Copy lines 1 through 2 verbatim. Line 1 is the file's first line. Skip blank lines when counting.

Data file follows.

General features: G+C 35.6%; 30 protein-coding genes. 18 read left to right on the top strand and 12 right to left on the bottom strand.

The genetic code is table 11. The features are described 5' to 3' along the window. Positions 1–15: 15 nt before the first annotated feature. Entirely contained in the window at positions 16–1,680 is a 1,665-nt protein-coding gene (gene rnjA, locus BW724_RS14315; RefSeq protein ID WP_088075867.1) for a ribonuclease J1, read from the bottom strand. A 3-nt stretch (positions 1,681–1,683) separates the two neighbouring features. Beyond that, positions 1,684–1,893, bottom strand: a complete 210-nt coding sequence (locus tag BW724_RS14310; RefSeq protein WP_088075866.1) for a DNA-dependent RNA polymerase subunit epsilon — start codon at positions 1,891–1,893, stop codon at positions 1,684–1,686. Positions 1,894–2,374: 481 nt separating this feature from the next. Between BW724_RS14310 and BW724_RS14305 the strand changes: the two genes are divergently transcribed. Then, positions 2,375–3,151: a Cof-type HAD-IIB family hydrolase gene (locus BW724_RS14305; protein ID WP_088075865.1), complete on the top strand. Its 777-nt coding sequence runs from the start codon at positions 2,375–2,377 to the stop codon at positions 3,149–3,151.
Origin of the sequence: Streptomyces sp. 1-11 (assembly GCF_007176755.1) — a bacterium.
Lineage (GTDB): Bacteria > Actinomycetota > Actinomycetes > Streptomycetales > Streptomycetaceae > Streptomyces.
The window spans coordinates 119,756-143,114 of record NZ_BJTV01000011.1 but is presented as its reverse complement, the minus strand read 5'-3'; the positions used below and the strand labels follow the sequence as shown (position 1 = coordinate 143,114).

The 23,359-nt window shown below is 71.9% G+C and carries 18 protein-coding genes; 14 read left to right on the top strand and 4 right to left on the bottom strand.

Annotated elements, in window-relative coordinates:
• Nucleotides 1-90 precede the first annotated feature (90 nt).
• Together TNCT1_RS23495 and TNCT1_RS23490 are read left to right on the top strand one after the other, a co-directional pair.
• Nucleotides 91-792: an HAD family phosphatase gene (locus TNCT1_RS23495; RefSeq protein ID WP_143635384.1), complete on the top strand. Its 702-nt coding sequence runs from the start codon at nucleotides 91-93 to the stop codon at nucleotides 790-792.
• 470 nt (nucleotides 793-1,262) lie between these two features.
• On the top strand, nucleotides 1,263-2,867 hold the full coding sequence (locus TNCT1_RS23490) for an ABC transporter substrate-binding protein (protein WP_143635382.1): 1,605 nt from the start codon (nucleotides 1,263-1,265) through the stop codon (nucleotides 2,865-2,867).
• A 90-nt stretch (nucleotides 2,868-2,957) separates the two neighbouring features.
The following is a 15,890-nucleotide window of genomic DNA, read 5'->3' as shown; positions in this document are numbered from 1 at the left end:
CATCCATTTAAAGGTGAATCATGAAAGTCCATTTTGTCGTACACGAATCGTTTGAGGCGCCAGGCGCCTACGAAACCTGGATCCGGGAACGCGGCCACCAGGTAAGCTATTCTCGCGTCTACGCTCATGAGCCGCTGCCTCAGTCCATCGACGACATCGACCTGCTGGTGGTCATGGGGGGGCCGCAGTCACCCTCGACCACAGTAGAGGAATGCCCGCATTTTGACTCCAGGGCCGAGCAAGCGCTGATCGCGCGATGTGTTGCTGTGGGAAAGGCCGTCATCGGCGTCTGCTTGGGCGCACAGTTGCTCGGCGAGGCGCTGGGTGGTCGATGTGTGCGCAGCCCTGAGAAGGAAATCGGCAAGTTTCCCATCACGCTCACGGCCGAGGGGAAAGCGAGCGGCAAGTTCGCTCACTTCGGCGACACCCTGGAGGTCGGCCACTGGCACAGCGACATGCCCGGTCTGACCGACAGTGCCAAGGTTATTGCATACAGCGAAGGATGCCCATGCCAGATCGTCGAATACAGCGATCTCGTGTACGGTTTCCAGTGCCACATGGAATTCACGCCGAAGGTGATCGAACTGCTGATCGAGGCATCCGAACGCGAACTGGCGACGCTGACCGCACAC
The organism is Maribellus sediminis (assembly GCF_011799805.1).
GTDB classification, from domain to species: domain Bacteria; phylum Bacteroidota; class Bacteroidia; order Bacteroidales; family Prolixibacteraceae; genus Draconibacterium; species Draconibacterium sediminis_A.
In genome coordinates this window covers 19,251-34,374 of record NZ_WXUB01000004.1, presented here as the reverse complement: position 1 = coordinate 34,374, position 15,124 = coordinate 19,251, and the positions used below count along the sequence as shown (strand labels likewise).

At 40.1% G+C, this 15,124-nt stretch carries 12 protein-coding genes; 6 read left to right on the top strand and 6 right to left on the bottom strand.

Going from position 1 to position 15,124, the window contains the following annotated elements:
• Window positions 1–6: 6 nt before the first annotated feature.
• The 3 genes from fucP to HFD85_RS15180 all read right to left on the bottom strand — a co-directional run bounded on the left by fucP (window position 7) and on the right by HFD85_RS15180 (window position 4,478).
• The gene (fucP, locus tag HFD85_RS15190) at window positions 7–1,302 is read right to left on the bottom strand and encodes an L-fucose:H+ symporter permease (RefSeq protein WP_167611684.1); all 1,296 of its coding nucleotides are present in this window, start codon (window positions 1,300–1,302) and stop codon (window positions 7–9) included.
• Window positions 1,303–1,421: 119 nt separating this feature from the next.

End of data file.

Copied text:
General features: G+C 35.6%; 30 protein-coding genes. 18 read left to right on the top strand and 12 right to left on the bottom strand.

The genetic code is table 11. The features are described 5' to 3' along the window. Positions 1–15: 15 nt before the first annotated feature. Entirely contained in the window at positions 16–1,680 is a 1,665-nt protein-coding gene (gene rnjA, locus BW724_RS14315; RefSeq protein ID WP_088075867.1) for a ribonuclease J1, read from the bottom strand. A 3-nt stretch (positions 1,681–1,683) separates the two neighbouring features. Beyond that, positions 1,684–1,893, bottom strand: a complete 210-nt coding sequence (locus tag BW724_RS14310; RefSeq protein WP_088075866.1) for a DNA-dependent RNA polymerase subunit epsilon — start codon at positions 1,891–1,893, stop codon at positions 1,684–1,686. Positions 1,894–2,374: 481 nt separating this feature from the next. Between BW724_RS14310 and BW724_RS14305 the strand changes: the two genes are divergently transcribed. Then, positions 2,375–3,151: a Cof-type HAD-IIB family hydrolase gene (locus BW724_RS14305; protein ID WP_088075865.1), complete on the top strand. Its 777-nt coding sequence runs from the start codon at positions 2,375–2,377 to the stop codon at positions 3,149–3,151.